23 August 2022

Hospital-on-wheels offers remote care to Sydney’s homeless population

Hospital Virtual/Remote Care

A new mobile health clinic on the streets in Sydney is using telehealth to provide people experiencing homelessness with access to specialist care. 

Being able to access hospital services outside of a hospital setting will be “game changing” for vulnerable patients who find it difficult to visit emergency rooms to receive care, Erin Longbottom, service manager of the mobile clinic, told Wild Health.  

“It will really increase access to care for those who really struggle to access services in the hospital. Having state-of-the-art telehealth services and video-conferencing capacities means that patients can see a specialist sitting in a clinic while they’re in a space that they feel comfortable, I think that’s really key,” she said. 

Funded by St Vincent’s Health Australia Inclusive Health Program, the vehicle features a range of equipment designed to identify and manage chronic diseases in vulnerable populations. 

“There’s a huge disparity between the health of the general population and the health of people experiencing homelessness, as well as between First Nations communities who are overrepresented in homelessness as well. It is often very difficult for people [in these communities] to receive care and stay for the duration of their treatment, or access emergency care, because they don’t have good primary health care in the community.  

I think what we really need to be aiming for is providing health equity, making sure that we’re examining the reasons that people can’t access care, and improving our practice in that way as well,” Ms Longbottom said. 

The clinic’s services include cardiac and metabolic monitoring, covid-19 testing and vaccination, and videoconferencing for mental health sessions as well as contacting specialists for further care.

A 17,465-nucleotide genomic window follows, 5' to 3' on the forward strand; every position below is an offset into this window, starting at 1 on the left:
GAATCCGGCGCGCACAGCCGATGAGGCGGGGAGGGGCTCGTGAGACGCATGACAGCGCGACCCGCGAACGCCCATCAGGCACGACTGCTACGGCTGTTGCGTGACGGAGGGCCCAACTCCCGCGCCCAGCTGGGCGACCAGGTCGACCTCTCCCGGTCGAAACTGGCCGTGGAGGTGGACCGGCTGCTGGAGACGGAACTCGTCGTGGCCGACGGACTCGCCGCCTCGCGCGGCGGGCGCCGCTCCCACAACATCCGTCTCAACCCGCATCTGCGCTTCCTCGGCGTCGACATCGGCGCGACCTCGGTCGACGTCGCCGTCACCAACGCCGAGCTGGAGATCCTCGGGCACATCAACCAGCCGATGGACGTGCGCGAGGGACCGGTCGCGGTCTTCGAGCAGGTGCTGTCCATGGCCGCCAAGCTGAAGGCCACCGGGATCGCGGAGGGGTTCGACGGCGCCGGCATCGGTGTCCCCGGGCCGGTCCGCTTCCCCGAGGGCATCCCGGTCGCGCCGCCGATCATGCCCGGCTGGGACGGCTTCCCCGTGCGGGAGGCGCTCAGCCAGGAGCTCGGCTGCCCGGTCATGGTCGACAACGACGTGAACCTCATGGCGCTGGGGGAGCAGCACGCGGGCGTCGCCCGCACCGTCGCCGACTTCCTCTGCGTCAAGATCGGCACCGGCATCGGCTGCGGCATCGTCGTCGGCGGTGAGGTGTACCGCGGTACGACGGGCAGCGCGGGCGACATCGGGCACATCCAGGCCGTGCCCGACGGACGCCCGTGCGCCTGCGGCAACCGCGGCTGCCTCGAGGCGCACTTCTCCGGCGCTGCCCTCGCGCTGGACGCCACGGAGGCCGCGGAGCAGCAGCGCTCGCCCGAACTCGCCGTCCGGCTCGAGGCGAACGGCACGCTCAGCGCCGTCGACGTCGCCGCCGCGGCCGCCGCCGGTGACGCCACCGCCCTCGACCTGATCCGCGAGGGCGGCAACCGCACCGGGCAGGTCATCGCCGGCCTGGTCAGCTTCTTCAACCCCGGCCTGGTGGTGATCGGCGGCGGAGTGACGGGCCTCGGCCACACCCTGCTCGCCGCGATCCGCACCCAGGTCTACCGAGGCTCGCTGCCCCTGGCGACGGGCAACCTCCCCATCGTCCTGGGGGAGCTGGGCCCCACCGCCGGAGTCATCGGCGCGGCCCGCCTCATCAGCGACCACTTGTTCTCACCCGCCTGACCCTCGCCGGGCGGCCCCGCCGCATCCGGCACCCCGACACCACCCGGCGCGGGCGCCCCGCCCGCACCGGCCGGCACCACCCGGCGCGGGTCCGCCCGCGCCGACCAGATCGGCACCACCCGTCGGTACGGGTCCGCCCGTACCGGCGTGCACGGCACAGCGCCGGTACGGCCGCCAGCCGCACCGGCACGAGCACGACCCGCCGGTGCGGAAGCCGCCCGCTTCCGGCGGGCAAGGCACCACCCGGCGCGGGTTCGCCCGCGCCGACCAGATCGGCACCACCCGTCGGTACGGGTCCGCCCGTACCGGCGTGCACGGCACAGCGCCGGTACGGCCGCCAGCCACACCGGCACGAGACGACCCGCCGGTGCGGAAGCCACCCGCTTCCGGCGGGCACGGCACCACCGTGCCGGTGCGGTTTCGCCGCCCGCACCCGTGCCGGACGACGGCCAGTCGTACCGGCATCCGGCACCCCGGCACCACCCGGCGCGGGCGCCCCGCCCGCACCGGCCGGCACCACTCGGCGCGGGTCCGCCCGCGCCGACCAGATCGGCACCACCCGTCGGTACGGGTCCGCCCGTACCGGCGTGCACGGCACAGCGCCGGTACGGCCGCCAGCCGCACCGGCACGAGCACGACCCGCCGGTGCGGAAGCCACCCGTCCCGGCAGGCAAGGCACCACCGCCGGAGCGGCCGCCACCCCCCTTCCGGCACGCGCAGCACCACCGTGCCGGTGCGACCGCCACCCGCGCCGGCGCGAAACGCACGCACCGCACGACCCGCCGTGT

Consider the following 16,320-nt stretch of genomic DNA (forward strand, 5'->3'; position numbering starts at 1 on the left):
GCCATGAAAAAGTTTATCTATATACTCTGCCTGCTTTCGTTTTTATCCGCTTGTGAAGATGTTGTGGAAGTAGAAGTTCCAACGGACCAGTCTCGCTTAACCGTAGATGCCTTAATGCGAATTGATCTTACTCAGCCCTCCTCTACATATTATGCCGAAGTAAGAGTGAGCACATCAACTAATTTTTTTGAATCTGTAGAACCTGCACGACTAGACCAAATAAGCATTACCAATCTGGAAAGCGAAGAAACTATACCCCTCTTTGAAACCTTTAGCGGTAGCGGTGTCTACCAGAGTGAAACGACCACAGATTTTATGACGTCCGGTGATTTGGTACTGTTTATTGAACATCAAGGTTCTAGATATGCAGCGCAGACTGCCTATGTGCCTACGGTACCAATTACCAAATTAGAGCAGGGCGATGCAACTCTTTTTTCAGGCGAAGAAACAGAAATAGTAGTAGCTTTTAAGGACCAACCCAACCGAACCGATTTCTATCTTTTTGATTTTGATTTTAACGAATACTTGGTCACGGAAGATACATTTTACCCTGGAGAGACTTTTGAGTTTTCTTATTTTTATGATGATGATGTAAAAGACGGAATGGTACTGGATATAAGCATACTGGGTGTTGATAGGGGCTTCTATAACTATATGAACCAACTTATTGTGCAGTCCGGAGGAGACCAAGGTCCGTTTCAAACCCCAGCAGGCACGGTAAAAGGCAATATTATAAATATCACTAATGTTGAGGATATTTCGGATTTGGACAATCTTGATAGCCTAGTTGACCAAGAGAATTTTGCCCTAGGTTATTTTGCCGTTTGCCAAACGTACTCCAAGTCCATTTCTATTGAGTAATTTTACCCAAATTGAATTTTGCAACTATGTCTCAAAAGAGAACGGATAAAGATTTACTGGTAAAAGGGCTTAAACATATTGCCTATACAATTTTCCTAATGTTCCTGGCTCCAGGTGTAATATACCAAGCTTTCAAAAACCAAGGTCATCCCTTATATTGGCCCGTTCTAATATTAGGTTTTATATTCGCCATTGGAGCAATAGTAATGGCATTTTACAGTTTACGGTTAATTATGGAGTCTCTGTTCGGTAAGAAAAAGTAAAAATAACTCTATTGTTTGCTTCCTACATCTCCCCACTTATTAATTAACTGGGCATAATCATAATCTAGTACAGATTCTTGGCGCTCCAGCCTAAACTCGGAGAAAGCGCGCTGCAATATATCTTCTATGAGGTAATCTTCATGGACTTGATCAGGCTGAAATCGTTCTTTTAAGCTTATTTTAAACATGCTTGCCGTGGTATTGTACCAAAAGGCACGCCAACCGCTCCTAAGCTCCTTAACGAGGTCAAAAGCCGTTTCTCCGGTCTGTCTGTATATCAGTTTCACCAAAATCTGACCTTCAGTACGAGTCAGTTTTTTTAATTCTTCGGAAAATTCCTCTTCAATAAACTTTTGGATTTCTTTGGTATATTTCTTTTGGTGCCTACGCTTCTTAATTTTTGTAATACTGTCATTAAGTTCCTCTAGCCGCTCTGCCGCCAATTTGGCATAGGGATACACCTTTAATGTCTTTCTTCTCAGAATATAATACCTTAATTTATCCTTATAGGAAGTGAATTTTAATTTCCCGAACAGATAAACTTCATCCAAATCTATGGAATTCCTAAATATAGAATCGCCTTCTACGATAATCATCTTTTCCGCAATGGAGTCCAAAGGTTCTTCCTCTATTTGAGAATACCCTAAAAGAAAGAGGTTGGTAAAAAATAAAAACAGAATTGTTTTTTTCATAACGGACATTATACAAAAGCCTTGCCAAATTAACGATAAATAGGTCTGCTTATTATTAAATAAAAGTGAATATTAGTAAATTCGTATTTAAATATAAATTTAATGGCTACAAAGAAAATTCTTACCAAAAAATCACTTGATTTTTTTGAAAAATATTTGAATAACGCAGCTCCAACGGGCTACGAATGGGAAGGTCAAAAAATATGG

Nurse practitioners onboard the truck will also be able to write recurring prescriptions for patients who are unable or find it difficult to visit a GP. 

These services will not be limited to Sydney’s homeless population, with Indigenous Australians, people from culturally diverse backgrounds and those living in social housing also eligible to receive treatment. 

According to Ms. Longbottom, the main obstacle to rolling out this mobile model of care in other sectors, such as aged care and for rural and First Nations communities, is resourcing, particularly a lack of staff to run the clinics. 

“I think that the clinic so far has been very well received by the community, and the only barrier we’re facing at the moment is ensuring that we’ve got enough staff to run the clinic. 

“The problem really comes down to, “who’s going to run mobile clinics like this”? Who are the health staff that are going to provide the services, because we have [such a] shortage of GPs and hospital staff. The hospital system is under a huge amount of pressure at the moment, so it always come back to [a matter of] resourcing in terms of staffing,” she said. 

The truck is currently on the road, focusing on inner city areas with large numbers of vulnerable people, with plans to expand services to include alcohol, drug and mental health treatment as well as access to more specialists.  

“We’re looking at ways we could have a clinical space in the van where people can come in and see a pain specialist or a rehab specialist or other types of specialities [in order to] improve access to care in those ways as well,” said Ms. Longbottom. 

If you’re interested in the topics of health reform and new models of care, Early Bird tickets for Wild Health’s next event, No better time to align our digital health strategy with our health reform agenda, must end September 1st. Book now to ensure you don’t miss out on discounted tickets.